My second idea is to try principal component analysis (PCA) which is suited to dealing with multicollinear variables. For it to work, you may have to reduce your number of variables anyway. After doing the stepwise regression exploration, it will become clear what variables are superfluous. The challenge of PCA is that it is rather difficult. Unless you have the appropriate statistical software, it is rather inaccessible. It also often creates a bit of a black box. The principal components are essentially indices of independent variable combinations. Sometimes those combinations of variables may have an explanatory narrative (the S&P 500 is a pretty good index capturing the performance of 500 different stocks). Unfortunately, most principal components do not have as clear an interpretation as the S&P 500.

In any case, I hope those ideas help.

  • $\begingroup$ Thank you very much. I will try your approach and report back if it yields goods results. $\endgroup$
    – forecaster
    Feb 26, 2014 at 1:29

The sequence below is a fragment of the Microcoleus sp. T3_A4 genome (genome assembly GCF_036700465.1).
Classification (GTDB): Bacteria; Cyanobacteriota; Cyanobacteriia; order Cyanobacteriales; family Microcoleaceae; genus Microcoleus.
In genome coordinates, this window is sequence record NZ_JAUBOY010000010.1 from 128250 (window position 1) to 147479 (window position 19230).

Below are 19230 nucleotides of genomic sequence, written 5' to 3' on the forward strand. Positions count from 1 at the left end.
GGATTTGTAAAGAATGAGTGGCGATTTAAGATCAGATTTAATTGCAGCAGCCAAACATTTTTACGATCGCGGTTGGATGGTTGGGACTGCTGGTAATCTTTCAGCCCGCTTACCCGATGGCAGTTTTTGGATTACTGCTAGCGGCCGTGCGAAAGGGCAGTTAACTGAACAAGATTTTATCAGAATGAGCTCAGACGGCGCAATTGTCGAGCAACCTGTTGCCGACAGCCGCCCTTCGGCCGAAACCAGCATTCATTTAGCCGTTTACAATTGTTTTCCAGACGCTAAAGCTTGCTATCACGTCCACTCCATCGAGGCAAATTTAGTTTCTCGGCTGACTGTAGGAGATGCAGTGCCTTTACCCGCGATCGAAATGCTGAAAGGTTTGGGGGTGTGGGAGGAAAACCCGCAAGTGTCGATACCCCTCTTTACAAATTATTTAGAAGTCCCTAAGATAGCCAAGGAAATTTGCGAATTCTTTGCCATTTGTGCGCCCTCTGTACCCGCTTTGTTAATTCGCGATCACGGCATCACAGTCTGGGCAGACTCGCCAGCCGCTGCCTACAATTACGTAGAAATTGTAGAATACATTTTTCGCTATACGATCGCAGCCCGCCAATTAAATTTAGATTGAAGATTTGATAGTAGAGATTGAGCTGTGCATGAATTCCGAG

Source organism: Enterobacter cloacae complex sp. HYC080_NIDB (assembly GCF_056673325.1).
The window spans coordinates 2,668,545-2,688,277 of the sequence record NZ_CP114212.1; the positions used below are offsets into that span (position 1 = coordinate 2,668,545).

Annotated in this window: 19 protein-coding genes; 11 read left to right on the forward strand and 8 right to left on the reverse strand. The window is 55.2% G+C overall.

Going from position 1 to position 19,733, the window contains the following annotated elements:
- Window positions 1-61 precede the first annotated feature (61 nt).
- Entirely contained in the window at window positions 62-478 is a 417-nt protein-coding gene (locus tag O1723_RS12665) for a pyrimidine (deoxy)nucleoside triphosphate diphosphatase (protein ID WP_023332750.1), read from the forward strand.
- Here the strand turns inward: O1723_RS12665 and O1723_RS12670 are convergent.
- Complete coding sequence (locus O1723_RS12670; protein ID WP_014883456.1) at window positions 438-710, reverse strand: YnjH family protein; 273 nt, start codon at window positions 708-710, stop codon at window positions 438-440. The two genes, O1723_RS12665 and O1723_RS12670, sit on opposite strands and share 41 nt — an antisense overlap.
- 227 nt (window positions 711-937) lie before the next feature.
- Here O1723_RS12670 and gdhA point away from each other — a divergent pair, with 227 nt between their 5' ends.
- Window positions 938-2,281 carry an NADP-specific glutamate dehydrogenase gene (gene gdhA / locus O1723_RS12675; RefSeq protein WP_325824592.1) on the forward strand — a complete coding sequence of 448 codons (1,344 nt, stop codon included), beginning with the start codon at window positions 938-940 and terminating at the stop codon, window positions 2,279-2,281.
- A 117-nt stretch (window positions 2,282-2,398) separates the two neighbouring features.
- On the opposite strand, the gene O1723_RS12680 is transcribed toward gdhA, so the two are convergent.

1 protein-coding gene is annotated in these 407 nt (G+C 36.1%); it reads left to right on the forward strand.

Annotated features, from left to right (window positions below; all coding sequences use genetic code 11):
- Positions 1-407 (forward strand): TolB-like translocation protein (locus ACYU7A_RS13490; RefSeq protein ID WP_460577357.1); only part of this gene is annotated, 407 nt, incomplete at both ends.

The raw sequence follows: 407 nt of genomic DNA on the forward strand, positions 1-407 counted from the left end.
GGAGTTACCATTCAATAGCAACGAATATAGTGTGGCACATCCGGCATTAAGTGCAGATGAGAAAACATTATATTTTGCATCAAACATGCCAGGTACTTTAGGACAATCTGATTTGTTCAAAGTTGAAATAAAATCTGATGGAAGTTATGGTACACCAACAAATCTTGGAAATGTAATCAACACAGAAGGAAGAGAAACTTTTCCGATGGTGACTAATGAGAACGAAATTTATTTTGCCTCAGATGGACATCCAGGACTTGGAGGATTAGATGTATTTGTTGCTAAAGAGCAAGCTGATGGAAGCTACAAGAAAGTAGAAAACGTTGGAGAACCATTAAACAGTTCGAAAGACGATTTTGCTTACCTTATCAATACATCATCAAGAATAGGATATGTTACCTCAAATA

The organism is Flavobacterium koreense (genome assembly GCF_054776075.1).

• $\begingroup$ My pleasure. I think in this situation I would try the manual Stepwise regression first. It has many benefits. It is much simpler. You can just use Excel. It is very transparent and easy to explain to Management. You extract most of the information within your body of variables by selecting the best combination of 3 or 4 variables. PCA, if you do give it a try can turn often into an overfit black box. $\endgroup$
    – Sympa
    Feb 26, 2014 at 1:35
  • $\begingroup$ Making sense of principal component analysis, eigenvectors & eigenvalues may help a bit with the black box feeling when analyzing principal components. R is a freely available software environment and data analytic program that can run PCA all sorts of ways, but there's a bit of a learning curve if your experiential background is a point-and-click GUI, e.g., SPSS. $\endgroup$ Feb 26, 2014 at 1:41